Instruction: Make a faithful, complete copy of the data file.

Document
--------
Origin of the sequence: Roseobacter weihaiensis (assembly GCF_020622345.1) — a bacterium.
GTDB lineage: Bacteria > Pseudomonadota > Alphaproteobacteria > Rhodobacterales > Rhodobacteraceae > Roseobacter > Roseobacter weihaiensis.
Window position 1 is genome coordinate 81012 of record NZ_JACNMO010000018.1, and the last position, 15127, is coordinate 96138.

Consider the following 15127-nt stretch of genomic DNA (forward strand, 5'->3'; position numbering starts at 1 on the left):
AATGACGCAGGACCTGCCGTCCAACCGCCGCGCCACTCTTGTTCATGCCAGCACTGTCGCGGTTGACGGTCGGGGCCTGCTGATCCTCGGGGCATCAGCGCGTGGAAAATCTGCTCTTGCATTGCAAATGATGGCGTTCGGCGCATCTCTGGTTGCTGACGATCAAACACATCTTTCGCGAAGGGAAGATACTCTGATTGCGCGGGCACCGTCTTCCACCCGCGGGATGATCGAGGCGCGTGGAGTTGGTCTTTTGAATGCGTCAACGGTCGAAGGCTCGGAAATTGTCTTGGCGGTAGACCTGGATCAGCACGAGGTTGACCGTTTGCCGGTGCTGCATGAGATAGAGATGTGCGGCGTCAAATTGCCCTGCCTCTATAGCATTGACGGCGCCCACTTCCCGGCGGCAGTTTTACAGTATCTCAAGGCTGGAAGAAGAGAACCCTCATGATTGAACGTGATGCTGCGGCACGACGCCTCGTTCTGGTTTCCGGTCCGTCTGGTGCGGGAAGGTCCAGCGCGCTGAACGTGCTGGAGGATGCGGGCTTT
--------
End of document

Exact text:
Origin of the sequence: Roseobacter weihaiensis (assembly GCF_020622345.1) — a bacterium.
GTDB lineage: Bacteria > Pseudomonadota > Alphaproteobacteria > Rhodobacterales > Rhodobacteraceae > Roseobacter > Roseobacter weihaiensis.
Window position 1 is genome coordinate 81012 of record NZ_JACNMO010000018.1, and the last position, 15127, is coordinate 96138.

Consider the following 15127-nt stretch of genomic DNA (forward strand, 5'->3'; position numbering starts at 1 on the left):
AATGACGCAGGACCTGCCGTCCAACCGCCGCGCCACTCTTGTTCATGCCAGCACTGTCGCGGTTGACGGTCGGGGCCTGCTGATCCTCGGGGCATCAGCGCGTGGAAAATCTGCTCTTGCATTGCAAATGATGGCGTTCGGCGCATCTCTGGTTGCTGACGATCAAACACATCTTTCGCGAAGGGAAGATACTCTGATTGCGCGGGCACCGTCTTCCACCCGCGGGATGATCGAGGCGCGTGGAGTTGGTCTTTTGAATGCGTCAACGGTCGAAGGCTCGGAAATTGTCTTGGCGGTAGACCTGGATCAGCACGAGGTTGACCGTTTGCCGGTGCTGCATGAGATAGAGATGTGCGGCGTCAAATTGCCCTGCCTCTATAGCATTGACGGCGCCCACTTCCCGGCGGCAGTTTTACAGTATCTCAAGGCTGGAAGAAGAGAACCCTCATGATTGAACGTGATGCTGCGGCACGACGCCTCGTTCTGGTTTCCGGTCCGTCTGGTGCGGGAAGGTCCAGCGCGCTGAACGTGCTGGAGGATGCGGGCTTT